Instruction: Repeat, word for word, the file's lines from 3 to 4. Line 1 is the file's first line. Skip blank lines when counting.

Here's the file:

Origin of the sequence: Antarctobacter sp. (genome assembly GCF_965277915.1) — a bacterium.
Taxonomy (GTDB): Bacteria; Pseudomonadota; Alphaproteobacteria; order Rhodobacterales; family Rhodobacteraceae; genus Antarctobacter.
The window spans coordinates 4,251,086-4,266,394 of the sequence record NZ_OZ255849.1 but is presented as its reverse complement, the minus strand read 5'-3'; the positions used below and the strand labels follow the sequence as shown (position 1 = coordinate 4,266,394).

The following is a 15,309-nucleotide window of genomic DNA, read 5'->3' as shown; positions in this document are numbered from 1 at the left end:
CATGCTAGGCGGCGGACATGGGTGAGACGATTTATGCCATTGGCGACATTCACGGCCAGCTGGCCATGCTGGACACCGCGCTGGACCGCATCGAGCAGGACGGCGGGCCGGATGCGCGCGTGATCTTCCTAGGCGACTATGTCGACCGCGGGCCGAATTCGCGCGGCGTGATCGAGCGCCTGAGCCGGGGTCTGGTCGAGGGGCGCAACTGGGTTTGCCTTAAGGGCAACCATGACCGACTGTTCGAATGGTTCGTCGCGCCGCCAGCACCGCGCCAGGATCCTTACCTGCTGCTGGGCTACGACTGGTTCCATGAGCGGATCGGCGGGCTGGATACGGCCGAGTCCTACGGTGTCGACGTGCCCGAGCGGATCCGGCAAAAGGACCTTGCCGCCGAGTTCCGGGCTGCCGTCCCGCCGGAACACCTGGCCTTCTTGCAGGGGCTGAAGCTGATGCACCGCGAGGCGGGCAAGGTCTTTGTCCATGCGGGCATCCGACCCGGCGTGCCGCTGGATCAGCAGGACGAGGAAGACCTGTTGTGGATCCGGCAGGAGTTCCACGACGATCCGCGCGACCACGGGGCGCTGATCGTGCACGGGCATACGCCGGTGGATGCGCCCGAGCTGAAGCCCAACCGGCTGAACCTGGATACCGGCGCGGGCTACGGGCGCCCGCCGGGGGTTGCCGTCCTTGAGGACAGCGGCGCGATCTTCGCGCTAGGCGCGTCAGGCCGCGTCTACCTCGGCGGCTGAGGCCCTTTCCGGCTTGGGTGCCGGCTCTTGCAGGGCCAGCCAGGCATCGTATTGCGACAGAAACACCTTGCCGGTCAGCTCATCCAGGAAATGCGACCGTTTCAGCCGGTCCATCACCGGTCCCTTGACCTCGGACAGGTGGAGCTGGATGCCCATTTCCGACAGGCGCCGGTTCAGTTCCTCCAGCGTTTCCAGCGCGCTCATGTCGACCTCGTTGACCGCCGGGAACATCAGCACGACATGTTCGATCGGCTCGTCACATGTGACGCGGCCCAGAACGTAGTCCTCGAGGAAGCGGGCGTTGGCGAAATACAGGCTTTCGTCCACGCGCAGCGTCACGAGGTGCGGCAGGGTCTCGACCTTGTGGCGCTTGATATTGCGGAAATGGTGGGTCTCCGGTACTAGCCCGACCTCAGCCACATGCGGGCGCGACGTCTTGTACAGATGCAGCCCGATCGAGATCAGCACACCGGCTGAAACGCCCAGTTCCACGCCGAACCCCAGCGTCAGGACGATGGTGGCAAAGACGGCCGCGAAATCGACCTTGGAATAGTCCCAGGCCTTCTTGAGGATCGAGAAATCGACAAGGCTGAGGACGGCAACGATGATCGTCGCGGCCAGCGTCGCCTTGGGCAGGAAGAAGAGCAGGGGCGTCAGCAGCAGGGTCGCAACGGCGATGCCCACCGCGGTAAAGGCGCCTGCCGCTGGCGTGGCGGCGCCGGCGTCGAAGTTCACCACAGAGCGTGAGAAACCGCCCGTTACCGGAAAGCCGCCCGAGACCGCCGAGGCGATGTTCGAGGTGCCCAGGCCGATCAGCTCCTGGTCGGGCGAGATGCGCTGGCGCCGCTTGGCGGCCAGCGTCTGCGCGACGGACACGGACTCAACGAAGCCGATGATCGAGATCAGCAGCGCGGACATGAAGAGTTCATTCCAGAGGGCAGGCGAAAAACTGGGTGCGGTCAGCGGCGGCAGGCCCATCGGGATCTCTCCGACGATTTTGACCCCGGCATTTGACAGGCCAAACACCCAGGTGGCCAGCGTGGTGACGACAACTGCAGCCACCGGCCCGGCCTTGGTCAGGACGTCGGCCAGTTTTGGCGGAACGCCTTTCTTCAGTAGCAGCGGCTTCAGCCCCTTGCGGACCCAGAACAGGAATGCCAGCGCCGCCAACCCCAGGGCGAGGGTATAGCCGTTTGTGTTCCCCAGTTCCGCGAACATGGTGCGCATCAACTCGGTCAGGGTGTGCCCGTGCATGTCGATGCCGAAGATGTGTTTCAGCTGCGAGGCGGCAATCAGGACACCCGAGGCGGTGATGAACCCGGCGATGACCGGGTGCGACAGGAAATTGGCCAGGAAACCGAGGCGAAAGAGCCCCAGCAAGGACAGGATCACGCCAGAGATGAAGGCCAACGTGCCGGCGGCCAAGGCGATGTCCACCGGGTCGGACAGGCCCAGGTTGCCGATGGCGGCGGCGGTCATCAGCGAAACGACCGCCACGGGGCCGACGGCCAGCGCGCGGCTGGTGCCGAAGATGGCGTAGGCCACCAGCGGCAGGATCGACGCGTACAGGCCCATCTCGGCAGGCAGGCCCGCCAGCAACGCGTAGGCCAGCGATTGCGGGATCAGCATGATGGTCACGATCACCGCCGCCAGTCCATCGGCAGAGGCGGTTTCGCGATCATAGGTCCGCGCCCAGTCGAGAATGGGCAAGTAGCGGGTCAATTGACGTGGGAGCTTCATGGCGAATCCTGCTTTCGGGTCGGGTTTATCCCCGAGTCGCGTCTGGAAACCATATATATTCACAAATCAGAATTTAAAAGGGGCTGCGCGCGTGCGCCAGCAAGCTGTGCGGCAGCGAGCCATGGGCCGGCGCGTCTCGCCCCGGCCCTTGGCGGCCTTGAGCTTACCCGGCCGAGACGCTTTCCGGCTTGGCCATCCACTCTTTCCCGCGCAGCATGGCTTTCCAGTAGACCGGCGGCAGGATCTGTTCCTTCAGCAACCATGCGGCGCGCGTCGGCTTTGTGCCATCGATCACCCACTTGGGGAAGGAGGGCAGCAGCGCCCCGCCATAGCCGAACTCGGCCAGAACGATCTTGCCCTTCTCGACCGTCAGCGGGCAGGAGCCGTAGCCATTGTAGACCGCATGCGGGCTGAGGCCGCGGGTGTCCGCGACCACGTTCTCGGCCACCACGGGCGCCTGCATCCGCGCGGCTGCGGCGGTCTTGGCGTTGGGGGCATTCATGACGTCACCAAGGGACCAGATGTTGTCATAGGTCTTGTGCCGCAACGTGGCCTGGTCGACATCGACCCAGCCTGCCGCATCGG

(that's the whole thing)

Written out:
The window spans coordinates 4,251,086-4,266,394 of the sequence record NZ_OZ255849.1 but is presented as its reverse complement, the minus strand read 5'-3'; the positions used below and the strand labels follow the sequence as shown (position 1 = coordinate 4,266,394).

The following is a 15,309-nucleotide window of genomic DNA, read 5'->3' as shown; positions in this document are numbered from 1 at the left end: